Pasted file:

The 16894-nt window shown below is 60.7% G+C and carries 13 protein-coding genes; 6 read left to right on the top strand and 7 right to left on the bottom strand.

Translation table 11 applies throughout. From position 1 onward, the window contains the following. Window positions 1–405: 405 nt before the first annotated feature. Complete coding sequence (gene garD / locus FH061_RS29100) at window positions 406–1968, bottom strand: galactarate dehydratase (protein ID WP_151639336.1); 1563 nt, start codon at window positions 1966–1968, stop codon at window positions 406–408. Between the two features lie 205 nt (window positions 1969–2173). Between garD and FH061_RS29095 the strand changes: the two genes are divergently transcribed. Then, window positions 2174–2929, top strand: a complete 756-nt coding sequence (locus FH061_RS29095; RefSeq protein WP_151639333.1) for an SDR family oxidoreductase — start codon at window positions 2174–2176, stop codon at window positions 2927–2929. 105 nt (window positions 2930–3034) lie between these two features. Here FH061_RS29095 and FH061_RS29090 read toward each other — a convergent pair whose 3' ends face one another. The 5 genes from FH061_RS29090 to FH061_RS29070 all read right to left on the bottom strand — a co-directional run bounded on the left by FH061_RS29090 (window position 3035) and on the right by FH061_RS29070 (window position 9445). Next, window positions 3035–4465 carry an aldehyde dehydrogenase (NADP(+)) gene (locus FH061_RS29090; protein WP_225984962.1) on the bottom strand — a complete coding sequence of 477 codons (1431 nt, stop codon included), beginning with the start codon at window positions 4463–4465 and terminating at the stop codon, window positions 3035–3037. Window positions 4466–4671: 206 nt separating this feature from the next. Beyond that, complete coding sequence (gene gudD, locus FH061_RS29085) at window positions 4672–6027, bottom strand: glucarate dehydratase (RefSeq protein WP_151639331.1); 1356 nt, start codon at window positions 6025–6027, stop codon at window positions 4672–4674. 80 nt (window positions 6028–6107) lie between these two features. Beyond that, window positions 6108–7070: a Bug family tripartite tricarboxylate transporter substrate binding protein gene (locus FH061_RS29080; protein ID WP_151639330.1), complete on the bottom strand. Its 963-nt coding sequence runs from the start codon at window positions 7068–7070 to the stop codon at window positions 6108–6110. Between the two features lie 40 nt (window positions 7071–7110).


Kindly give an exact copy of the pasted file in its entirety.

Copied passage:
The 16894-nt window shown below is 60.7% G+C and carries 13 protein-coding genes; 6 read left to right on the top strand and 7 right to left on the bottom strand.

Translation table 11 applies throughout. From position 1 onward, the window contains the following. Window positions 1–405: 405 nt before the first annotated feature. Complete coding sequence (gene garD / locus FH061_RS29100) at window positions 406–1968, bottom strand: galactarate dehydratase (protein ID WP_151639336.1); 1563 nt, start codon at window positions 1966–1968, stop codon at window positions 406–408. Between the two features lie 205 nt (window positions 1969–2173). Between garD and FH061_RS29095 the strand changes: the two genes are divergently transcribed. Then, window positions 2174–2929, top strand: a complete 756-nt coding sequence (locus FH061_RS29095; RefSeq protein WP_151639333.1) for an SDR family oxidoreductase — start codon at window positions 2174–2176, stop codon at window positions 2927–2929. 105 nt (window positions 2930–3034) lie between these two features. Here FH061_RS29095 and FH061_RS29090 read toward each other — a convergent pair whose 3' ends face one another. The 5 genes from FH061_RS29090 to FH061_RS29070 all read right to left on the bottom strand — a co-directional run bounded on the left by FH061_RS29090 (window position 3035) and on the right by FH061_RS29070 (window position 9445). Next, window positions 3035–4465 carry an aldehyde dehydrogenase (NADP(+)) gene (locus FH061_RS29090; protein WP_225984962.1) on the bottom strand — a complete coding sequence of 477 codons (1431 nt, stop codon included), beginning with the start codon at window positions 4463–4465 and terminating at the stop codon, window positions 3035–3037. Window positions 4466–4671: 206 nt separating this feature from the next. Beyond that, complete coding sequence (gene gudD, locus FH061_RS29085) at window positions 4672–6027, bottom strand: glucarate dehydratase (RefSeq protein WP_151639331.1); 1356 nt, start codon at window positions 6025–6027, stop codon at window positions 4672–4674. 80 nt (window positions 6028–6107) lie between these two features. Beyond that, window positions 6108–7070: a Bug family tripartite tricarboxylate transporter substrate binding protein gene (locus FH061_RS29080; protein ID WP_151639330.1), complete on the bottom strand. Its 963-nt coding sequence runs from the start codon at window positions 7068–7070 to the stop codon at window positions 6108–6110. Between the two features lie 40 nt (window positions 7071–7110).